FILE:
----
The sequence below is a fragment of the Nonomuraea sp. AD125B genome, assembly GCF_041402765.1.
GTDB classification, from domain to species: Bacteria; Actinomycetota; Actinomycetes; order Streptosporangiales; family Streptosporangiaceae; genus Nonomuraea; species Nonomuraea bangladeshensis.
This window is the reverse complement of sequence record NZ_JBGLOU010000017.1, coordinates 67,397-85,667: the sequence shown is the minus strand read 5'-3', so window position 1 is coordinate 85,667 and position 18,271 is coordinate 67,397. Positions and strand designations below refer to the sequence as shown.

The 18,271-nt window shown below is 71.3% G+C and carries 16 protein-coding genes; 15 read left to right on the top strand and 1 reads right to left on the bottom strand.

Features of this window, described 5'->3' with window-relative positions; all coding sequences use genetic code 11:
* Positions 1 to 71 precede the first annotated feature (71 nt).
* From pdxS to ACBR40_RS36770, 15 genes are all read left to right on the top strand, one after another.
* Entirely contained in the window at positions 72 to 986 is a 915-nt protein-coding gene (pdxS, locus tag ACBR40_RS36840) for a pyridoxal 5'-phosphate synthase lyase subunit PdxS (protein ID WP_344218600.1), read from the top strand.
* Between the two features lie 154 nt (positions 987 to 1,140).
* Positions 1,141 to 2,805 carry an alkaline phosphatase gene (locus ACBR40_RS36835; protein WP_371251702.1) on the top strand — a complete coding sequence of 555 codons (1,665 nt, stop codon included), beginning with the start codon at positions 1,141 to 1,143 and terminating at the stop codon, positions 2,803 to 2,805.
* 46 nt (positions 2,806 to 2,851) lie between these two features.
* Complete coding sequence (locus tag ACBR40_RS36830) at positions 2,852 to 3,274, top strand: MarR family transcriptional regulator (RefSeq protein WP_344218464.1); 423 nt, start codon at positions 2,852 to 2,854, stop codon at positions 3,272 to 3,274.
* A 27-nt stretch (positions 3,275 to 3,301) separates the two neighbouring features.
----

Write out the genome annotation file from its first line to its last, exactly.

The sequence below is a fragment of the Nonomuraea sp. AD125B genome, assembly GCF_041402765.1.
GTDB classification, from domain to species: Bacteria; Actinomycetota; Actinomycetes; order Streptosporangiales; family Streptosporangiaceae; genus Nonomuraea; species Nonomuraea bangladeshensis.
This window is the reverse complement of sequence record NZ_JBGLOU010000017.1, coordinates 67,397-85,667: the sequence shown is the minus strand read 5'-3', so window position 1 is coordinate 85,667 and position 18,271 is coordinate 67,397. Positions and strand designations below refer to the sequence as shown.

The 18,271-nt window shown below is 71.3% G+C and carries 16 protein-coding genes; 15 read left to right on the top strand and 1 reads right to left on the bottom strand.

Features of this window, described 5'->3' with window-relative positions; all coding sequences use genetic code 11:
* Positions 1 to 71 precede the first annotated feature (71 nt).
* From pdxS to ACBR40_RS36770, 15 genes are all read left to right on the top strand, one after another.
* Entirely contained in the window at positions 72 to 986 is a 915-nt protein-coding gene (pdxS, locus tag ACBR40_RS36840) for a pyridoxal 5'-phosphate synthase lyase subunit PdxS (protein ID WP_344218600.1), read from the top strand.
* Between the two features lie 154 nt (positions 987 to 1,140).
* Positions 1,141 to 2,805 carry an alkaline phosphatase gene (locus ACBR40_RS36835; protein WP_371251702.1) on the top strand — a complete coding sequence of 555 codons (1,665 nt, stop codon included), beginning with the start codon at positions 1,141 to 1,143 and terminating at the stop codon, positions 2,803 to 2,805.
* 46 nt (positions 2,806 to 2,851) lie between these two features.
* Complete coding sequence (locus tag ACBR40_RS36830) at positions 2,852 to 3,274, top strand: MarR family transcriptional regulator (RefSeq protein WP_344218464.1); 423 nt, start codon at positions 2,852 to 2,854, stop codon at positions 3,272 to 3,274.
* A 27-nt stretch (positions 3,275 to 3,301) separates the two neighbouring features.